Cass Bernstein Posted on Sat, Aug 16, 2008 some cpmments that did not get enough attention. At least from me.
----I wonder how many of you have read Guns, Germs & Steel? The messages concerning domesticated plants are pretty clear. (1) Domesticated species spread by latitude because a common latitude is where the climate zones exist for optimal growth. IOW, a rose well-adapted to latitude 32 is not going to be optimal in latitude 50. So breeding using species adapted to the target latitude makes a lot of sense for basic survivability. (2) The actual number of domesticated species compared to their close relatives is very, very small. That’s because the actual number suitable for domestic use is really rather limited. I wonder if using species that have proven successful in the past is the most likely avenue to success. Wide species crosses may produce interesting results, but in the long run, I have my doubts how useful those novelties will be - Lens’s R. multibracteata x stellata being a case in point.
Another question I’ve never seen addressed satisfactorily is why hybridizers spend little time selecting from within a species. One of the many lessons of Walter Lewis’s doctoral thesis from…1959?.. is the remarkable range of variation within a species. We know this intuitively, and it was used in hardy roses breeding in the USA (Hansen) and in Canada. I see little mention of it otherwise. I appreciate the practical difficulties in doing this, but I suspect it is often overlooked. Botanical garden material is already self-limited – where seedlings are usually selfs. And some species are clearly more uniform (i.e. from a more limited geographic area, perhaps even isolated) than others. But species like R. californica are dazzlingly, shockingly diverse, from foliage surface to armature to size. When I hear someone say they’ve used R. californica for breeding, my immediate question is: which one?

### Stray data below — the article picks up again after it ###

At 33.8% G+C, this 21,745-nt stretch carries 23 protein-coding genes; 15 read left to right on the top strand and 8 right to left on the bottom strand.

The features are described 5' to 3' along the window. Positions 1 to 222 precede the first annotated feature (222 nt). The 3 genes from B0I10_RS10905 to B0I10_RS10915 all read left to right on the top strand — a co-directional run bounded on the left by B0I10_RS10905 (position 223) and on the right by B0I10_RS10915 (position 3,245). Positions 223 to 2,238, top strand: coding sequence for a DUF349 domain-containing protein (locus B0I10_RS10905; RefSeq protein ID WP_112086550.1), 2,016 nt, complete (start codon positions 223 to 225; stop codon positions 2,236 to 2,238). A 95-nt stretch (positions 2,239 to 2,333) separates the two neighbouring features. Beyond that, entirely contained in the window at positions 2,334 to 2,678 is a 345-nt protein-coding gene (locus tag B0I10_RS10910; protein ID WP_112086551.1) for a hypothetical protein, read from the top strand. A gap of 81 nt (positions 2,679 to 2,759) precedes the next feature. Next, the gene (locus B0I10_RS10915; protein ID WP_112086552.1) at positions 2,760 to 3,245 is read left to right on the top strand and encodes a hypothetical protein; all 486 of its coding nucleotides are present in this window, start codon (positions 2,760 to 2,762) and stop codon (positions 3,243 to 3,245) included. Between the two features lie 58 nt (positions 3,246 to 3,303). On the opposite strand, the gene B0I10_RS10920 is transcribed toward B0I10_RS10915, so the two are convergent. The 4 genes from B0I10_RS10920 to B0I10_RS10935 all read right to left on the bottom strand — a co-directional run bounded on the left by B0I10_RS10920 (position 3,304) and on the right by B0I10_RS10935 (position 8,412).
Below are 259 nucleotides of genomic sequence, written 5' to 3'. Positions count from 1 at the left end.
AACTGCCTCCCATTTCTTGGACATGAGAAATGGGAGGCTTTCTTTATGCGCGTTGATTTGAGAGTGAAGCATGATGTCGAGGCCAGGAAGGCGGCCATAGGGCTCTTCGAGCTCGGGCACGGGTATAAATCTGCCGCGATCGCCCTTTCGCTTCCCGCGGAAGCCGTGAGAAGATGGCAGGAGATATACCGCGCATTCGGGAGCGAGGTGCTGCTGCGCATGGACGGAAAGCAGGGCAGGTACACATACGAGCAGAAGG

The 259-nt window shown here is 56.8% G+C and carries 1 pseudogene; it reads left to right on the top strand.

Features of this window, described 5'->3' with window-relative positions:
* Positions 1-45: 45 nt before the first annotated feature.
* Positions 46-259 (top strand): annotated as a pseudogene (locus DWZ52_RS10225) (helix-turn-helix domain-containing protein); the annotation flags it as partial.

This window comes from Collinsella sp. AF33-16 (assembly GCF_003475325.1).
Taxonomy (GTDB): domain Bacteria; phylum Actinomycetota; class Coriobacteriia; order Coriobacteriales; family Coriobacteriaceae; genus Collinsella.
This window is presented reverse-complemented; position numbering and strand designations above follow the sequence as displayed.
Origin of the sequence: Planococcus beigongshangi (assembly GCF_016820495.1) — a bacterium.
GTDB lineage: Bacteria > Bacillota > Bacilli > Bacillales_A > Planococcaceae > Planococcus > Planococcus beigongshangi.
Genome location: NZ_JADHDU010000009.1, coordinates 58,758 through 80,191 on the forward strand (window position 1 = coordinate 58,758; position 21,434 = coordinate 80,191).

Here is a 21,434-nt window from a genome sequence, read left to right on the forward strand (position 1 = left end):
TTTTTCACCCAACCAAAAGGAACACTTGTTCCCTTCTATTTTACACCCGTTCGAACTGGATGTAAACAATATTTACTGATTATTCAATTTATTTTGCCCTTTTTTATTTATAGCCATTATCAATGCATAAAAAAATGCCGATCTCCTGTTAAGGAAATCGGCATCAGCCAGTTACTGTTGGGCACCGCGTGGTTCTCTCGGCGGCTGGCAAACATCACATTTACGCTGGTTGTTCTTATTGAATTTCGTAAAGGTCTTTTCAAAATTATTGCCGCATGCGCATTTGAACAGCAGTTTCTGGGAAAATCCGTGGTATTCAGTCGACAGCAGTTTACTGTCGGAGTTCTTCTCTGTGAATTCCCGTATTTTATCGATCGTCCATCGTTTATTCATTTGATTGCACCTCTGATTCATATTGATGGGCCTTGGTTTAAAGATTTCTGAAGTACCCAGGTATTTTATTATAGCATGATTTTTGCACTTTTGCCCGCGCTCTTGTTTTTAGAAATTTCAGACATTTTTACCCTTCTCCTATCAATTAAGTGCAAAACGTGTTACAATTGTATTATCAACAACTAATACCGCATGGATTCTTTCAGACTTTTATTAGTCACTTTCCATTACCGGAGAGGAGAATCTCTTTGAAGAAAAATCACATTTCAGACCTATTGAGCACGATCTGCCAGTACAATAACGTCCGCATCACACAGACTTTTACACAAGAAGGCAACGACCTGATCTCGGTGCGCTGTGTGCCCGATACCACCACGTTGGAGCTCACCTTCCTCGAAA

My last point is that, in light of all this, it wouldn’t surprise me if the major breakthrough in terms of disease resistance comes not from novel crosses but from genetic engineering by inserting the genes of species immune to certain fungal complaints (as R. laevigata is) into a modern cultivar, to create a super breeder. —
There are a few research about the last point with people such as the german Debener team looking for dominant monogenic resistance. I said him that if there were one such gene long ago it would be spoted and introgressed. And when generalized it will be broken down unintentionally selecting a new desease strain.
About Laevigata that superb species with leathery glossy desease free foliage I know one specimen that growing in a shady if airy place is miserably mildewing every year.
Another point of yours: …why hybridizers spend little time selecting from within a species…
Excellent remark I share. When breeding for frost resistance selecting species individuals from the coldest area seems obvious and not so much done.
Considering desease resistance there are a lot of difficulties in testing. I do not think someone can say he has collected all and every strain of a given funghus. Maintaining them in a laboratory appears not to be easy.
Even testing is difficult. I.e. I red somewhere that lab tested rugosa leaves are not as desease resitant as they are in gardens. I would like we had “plant introduction” clones banks with known resistance such as many plant breeders use.
Selecting decorative sp features was done at the very beginnings. There was then a “market” for species novelties with many “grandiflora” or “duplex” forms some whose botanical authenticity may be doubtfull.
Domestication is a quite different applied to ornamentals than to food crops.